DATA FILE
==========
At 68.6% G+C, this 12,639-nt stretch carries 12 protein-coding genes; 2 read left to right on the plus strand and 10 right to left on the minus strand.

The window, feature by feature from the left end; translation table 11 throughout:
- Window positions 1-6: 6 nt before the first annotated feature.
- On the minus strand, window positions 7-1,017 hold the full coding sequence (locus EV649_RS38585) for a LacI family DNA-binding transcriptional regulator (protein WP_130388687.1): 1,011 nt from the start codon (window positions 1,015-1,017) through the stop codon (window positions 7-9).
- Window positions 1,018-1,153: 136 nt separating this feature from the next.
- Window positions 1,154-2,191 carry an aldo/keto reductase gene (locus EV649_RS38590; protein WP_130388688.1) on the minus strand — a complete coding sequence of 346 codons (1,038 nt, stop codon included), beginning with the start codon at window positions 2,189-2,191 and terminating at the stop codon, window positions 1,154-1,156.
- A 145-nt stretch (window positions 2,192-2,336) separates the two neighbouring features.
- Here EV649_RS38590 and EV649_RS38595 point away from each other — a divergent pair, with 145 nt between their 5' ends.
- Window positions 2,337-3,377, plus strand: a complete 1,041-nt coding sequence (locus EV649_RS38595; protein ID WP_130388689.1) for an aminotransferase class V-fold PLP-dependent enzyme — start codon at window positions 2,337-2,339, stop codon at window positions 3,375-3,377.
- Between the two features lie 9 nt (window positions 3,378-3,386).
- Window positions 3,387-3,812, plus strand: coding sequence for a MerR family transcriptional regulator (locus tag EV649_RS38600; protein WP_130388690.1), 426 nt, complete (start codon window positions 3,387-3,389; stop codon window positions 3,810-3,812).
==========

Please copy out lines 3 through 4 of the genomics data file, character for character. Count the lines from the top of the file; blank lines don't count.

- Window positions 1-6: 6 nt before the first annotated feature.
- On the minus strand, window positions 7-1,017 hold the full coding sequence (locus EV649_RS38585) for a LacI family DNA-binding transcriptional regulator (protein WP_130388687.1): 1,011 nt from the start codon (window positions 1,015-1,017) through the stop codon (window positions 7-9).